The Russia Issue Is Hurting the Stock Market. How Things Could Get Worse.

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President Joe Biden spoke Tuesday about Russian military activity near Ukraine.

Brendan Smialowski/AFP via Getty Images

While stocks are reeling in response to the Russia-Ukraine conflict, there isn’t full-blown panic. Several developments need to occur for the stock market to take another nosedive. 

Tuesday, the

Dow Jones Industrial Average,

S&P 500,
and

Nasdaq Composite
fell 1.4%, 1%, and 1.2%, respectively. But that was well up from the lows of the day for all three indexes.

The main fear for markets is that the U.S. and other countries will have to impose harsh sanctions on Russian exports of oil, which would limit the amount available globally. The price would rise, cutting into the spending power of consumers, who are already dealing with high inflation.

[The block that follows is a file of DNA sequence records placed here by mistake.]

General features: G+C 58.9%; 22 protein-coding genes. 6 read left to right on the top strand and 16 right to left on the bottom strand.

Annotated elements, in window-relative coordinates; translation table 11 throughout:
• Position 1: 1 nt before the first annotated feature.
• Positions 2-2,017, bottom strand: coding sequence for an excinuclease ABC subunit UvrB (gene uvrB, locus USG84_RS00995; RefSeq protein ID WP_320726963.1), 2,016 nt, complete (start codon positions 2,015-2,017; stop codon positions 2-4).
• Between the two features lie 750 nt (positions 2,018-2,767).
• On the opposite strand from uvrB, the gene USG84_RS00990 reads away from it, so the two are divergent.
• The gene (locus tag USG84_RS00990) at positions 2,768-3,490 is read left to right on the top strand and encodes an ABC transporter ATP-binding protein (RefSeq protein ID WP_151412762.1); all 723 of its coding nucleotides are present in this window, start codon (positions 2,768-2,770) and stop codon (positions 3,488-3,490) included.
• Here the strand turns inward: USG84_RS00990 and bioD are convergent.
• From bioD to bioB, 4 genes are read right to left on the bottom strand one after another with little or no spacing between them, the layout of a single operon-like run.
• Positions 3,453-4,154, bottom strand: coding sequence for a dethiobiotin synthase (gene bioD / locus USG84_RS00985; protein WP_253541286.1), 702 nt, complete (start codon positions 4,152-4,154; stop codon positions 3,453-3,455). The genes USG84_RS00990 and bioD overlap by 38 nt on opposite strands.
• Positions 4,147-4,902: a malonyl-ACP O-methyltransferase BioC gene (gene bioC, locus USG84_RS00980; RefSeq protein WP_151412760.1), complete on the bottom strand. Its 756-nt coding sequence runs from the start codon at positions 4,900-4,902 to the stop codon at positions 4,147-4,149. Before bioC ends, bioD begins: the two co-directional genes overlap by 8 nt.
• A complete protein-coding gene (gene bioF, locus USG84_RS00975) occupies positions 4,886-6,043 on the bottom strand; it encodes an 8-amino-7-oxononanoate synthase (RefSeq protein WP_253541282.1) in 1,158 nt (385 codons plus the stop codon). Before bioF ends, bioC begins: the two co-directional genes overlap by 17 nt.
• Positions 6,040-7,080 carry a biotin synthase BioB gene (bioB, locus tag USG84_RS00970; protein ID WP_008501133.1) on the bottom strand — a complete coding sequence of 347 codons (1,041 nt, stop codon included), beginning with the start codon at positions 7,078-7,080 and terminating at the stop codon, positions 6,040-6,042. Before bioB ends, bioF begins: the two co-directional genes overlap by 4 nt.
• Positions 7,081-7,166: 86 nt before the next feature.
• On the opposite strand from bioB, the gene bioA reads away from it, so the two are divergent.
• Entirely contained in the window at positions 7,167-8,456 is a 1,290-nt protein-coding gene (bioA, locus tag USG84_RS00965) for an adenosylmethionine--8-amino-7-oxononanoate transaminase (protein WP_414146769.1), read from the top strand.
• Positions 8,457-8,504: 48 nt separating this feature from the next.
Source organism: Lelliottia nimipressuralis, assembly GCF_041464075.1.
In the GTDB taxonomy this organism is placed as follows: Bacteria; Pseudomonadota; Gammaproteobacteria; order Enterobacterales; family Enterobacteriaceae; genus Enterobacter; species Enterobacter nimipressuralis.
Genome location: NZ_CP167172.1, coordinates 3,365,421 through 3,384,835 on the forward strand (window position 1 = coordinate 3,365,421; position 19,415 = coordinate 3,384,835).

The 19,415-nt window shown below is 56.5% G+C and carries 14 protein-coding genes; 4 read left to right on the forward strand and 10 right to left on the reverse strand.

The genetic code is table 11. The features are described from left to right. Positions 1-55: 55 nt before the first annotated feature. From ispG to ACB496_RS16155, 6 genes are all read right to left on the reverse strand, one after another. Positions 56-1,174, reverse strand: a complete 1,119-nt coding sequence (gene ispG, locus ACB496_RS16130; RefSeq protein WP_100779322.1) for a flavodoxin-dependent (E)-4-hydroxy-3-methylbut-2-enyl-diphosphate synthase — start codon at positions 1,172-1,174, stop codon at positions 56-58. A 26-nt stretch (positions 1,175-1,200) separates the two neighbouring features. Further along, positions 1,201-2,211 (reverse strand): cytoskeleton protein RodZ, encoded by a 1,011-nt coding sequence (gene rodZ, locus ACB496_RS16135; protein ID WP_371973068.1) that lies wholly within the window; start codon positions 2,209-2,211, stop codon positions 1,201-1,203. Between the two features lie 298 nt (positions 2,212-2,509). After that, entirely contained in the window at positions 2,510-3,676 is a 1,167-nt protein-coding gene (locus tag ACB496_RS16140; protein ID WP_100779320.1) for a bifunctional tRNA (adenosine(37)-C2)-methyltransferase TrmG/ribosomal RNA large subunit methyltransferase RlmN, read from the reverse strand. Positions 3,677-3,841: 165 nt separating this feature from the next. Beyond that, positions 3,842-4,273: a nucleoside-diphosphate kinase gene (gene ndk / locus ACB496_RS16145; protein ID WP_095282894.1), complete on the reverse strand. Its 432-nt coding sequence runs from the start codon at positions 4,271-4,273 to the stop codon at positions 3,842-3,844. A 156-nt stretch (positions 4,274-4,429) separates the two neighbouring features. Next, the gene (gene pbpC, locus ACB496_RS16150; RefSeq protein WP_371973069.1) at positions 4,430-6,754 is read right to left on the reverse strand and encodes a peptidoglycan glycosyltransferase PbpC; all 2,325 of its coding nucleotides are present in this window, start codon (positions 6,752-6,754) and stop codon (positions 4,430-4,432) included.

That isn’t happening yet. President Joe Biden spoke Tuesday afternoon and didn’t announce any sanctions on Russian oil exports. He did unveil sanctions on two large Russian financial institutions, blocked off the country’s ability to issue sovereign debt in the West, and said sanctions on Russian elites will go into effect on Wednesday. Biden has also signed an executive order prohibiting new investment, trade and financing by the U.S. in separatist regions of Ukraine.

In order for the stock market to experience another downward jolt from here, there would have to be heavy sanctions on Russian oil. “Regarding Ukraine, investors will await the announcement of new sanctions from the west against Russia and depending on how severe they are, it could add to the selling pressure on stocks,” wrote Tom Essaye, founder of Sevens Report Research. 

One reason the Biden administration hasn’t yet imposed harsh restrictions is that Russia hasn’t been as aggressive as it could be. So far, the invasion of Ukraine hasn’t been full scale, which is why…

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